Mindfulness meditation has become increasingly popular in the last decade with an explosion in interest and research; in 2018 alone, 842 articles were published in academic journals. This has moved the practice of mindfulness from the domain of alternative and unscientific, into mainstream practices in medicine, psychology, education and business.

The shadow of this has been the potential to water down the practice, with apps on phones and practices promising instant peace and calm. Although there are studies which support the benefits of short practices, mindfulness, like all lifestyle interventions such as healthy eating or regular exercise, requires commitment and intentional daily practice for its full benefit.
Mindfulness has been defined as the awareness that arises from paying attention on purpose, in the present moment, without judgement. It is an approach state, a turning toward whatever is present. This is different from the natural tendency of pushing away or suppressing. Mindful practices are a tuning into thoughts, emotions and bodily sensations in an affectionate and curious way. Instead of being the experience, the practice encourages observation of the experience.

Studies have consistently shown the benefits of mindfulness in reducing stress and blood pressure. There is a complex interplay of factors through which mindfulness meditation exerts its stress-reducing action.

These include:

Vagal nerve stimulation

The Vagus, or wandering nerve, is the longest nerve of the parasympathetic nervous system. It is helpful to remember that 30% of the fibres of the nerve are afferent, while 70% are sensory. This means that when trying to relax, sending messages from the brain down to the body has a limited effect and can be difficult. However, when the body is stretched with mindful movement and with deep breathing, impulses are relayed from the body to the brain giving a message of relaxation. This parasympathetic stimulation has many affects including reduction in blood pressure and pulse rate, increased oxytocin and reduction in inflammatory markers.

Vagal tone

In much the same way as muscle tone is enhanced through recurrent exercise, vagal tone is strengthened by practising the compassion meditations. This increased tone is measured by observing an increased variation in sinus arrhythmia – changes in heart rhythm with inspiration and expiration. Increased vagal tone is associated with improved cardiovascular fitness as well as improved social and emotional regulation.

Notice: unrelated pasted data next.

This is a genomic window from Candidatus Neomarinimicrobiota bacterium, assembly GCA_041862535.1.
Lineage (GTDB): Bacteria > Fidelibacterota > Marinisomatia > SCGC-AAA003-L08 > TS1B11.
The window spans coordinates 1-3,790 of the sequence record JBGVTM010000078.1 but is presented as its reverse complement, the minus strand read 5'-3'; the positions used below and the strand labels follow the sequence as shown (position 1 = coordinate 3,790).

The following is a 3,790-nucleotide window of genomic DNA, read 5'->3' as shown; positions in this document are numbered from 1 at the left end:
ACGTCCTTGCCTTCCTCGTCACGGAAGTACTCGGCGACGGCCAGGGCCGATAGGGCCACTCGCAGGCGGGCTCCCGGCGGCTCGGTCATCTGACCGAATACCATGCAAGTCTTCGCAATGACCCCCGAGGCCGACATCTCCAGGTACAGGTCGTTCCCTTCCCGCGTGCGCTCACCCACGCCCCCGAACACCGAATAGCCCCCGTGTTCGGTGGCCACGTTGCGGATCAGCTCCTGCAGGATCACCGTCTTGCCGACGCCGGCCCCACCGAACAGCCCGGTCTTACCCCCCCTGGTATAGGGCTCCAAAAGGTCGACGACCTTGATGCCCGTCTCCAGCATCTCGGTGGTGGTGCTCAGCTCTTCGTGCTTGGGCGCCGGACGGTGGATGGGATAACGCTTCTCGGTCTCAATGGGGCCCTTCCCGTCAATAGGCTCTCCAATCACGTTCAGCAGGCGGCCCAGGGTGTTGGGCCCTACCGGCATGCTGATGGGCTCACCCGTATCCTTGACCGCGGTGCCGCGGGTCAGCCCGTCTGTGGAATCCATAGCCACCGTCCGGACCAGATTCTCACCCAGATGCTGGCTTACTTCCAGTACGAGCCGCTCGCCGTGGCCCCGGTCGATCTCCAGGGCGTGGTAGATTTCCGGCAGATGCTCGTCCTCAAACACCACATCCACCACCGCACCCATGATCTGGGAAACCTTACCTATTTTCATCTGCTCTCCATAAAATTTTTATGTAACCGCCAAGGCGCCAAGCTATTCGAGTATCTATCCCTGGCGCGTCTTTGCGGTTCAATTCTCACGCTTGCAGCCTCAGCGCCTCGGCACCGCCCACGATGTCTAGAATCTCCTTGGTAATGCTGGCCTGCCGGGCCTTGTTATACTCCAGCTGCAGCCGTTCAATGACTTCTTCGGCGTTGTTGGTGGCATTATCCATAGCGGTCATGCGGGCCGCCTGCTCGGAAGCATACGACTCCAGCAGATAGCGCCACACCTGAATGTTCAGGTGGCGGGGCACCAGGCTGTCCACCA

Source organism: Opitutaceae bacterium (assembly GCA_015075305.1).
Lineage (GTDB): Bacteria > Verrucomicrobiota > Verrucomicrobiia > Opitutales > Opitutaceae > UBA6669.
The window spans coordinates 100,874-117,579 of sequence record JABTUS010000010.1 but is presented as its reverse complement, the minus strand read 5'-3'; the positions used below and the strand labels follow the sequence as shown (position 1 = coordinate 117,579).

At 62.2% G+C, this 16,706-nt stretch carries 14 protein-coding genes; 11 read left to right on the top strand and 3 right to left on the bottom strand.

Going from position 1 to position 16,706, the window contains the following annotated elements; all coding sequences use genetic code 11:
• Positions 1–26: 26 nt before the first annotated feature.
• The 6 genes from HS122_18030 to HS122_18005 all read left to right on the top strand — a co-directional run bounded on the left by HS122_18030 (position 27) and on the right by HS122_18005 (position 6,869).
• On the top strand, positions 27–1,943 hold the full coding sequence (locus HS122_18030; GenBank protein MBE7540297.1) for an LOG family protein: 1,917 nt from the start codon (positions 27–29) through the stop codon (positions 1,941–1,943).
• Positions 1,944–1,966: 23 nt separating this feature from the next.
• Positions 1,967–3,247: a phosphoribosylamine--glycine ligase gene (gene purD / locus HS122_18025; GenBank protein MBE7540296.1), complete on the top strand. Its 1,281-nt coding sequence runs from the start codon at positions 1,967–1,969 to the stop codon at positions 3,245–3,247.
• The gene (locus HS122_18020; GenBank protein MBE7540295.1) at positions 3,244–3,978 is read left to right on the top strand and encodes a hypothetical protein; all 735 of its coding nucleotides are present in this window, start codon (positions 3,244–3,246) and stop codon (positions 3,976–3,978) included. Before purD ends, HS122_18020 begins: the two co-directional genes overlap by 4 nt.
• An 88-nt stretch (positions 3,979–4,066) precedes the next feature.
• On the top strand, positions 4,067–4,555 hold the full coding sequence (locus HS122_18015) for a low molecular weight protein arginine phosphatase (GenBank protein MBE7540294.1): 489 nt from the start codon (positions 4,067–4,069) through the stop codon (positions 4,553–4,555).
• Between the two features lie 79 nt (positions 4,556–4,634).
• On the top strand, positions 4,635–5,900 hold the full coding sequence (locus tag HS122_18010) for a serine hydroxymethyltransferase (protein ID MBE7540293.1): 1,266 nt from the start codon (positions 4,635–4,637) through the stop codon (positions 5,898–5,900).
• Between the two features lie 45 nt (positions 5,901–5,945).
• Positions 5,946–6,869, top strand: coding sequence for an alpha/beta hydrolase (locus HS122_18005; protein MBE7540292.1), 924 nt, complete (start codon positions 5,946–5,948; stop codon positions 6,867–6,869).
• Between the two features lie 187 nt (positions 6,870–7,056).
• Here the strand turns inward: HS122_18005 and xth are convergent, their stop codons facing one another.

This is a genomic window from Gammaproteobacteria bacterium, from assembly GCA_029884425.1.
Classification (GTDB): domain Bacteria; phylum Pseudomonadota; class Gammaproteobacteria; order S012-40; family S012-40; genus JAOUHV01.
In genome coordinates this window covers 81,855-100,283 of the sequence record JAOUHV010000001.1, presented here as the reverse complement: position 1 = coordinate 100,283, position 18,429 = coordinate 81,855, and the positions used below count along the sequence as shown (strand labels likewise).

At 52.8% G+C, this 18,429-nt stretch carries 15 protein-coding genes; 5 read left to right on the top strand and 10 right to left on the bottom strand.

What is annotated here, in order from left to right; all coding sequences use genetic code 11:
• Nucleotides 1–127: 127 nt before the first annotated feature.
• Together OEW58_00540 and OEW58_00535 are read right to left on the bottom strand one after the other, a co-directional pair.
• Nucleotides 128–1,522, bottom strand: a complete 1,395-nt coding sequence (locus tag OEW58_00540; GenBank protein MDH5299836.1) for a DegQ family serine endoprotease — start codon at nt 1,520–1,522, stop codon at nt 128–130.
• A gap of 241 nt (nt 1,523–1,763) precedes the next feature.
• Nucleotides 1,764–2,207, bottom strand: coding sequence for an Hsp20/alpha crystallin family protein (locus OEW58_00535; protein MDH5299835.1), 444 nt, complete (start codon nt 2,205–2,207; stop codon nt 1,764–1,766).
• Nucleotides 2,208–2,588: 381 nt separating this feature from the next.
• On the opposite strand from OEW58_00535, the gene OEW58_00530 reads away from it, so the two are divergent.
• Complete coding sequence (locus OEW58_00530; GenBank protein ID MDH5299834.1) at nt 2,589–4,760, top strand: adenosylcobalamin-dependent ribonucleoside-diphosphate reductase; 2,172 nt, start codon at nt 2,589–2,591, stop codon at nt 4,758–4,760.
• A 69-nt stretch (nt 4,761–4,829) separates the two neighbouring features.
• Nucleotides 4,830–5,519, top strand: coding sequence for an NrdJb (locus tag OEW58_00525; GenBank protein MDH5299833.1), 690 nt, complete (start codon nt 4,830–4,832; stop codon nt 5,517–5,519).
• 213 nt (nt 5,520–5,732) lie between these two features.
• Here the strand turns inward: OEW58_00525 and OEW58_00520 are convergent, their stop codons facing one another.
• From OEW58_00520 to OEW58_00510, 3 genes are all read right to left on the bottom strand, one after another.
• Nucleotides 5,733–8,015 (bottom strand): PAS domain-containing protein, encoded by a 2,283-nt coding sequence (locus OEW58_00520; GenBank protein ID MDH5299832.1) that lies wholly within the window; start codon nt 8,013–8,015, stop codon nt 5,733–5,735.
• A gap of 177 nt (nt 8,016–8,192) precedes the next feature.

Reduction in the size of the amygdala

The amygdala is one of 2 almond shaped clusters of nuclei in the temporal lobe of the brain. It is thought to be important in processing emotions and in activating the stress response. Right amygdala activation is associated with fear, anxiety and sadness while left amygdala activation arouses pleasant emotions such as happiness. Following 8 week mindfulness training programmes, participants report less stress arousal and reactivity. This reduction in perceived stress correlates with a decrease in right amygdala density.

Alterations in brain structure

Neuroplasticity or changes in the structure of the brain has been a remarkable finding with advances in brain imaging. Functional and structural changes which are seen after mindfulness training include increased grey matter in the posterior cingulate cortex, the temporo-parietal junction and the cerebellum. These are areas involved with learning and memory, emotional regulation, self-referential processing and perspective taking, which are associated with less stress.

Mindfulness meditation has become an important element in improving overall patient health.

Dr Janine Kirby
MBChB (UCT) DipObst(SA) DCH(SA) MFamMed(Medunsa) DipHom(SA) MFHom(UK)
Family practitioner and homeopath
Director of IMISA (Institute of Mindfulness SA)


  1. Journal articles on mindfulness continue to grow in 2018
  2. Tang Y., Hölzel B.K., Posner M. The neuroscience of mindfulness meditation, Nature Reviews Neuroscience volume16, pages 213 – 225 (2015)
  3. Thompson D.R., Jenkins Z.M., Ski C.F. Mindfulness mediates the physiological markers of stress: Systematic review and meta-analysis, Journal of Psychiatric Research Volume 95, December 2017, pages 156 – 178.
  4. Ditto B., Eclache M., Goldman N. Short-term autonomic and cardiovascular effects of mindfulness body scan meditation, Annals of Behavioral Medicine, Volume 32, Issue 3, December 2006, pages 227 – 234.
  5. Hölzel B.K., Carmody J., Vangel M., Congleton C., Yerramsetti S.M., Gard T., Lazar S.W. Mindfulness practice leads to increases in regional brain gray matter density. Psychiatry Research: Neuroimaging Volume 191, Issue 1, 30 January 2011, pages 36 – 43.
  6. Stress reduction correlates with structural changes in the amygdala, Social Cognitive and Affective Neuroscience, Volume 5, Issue 1, March 2010, pages 11 – 17.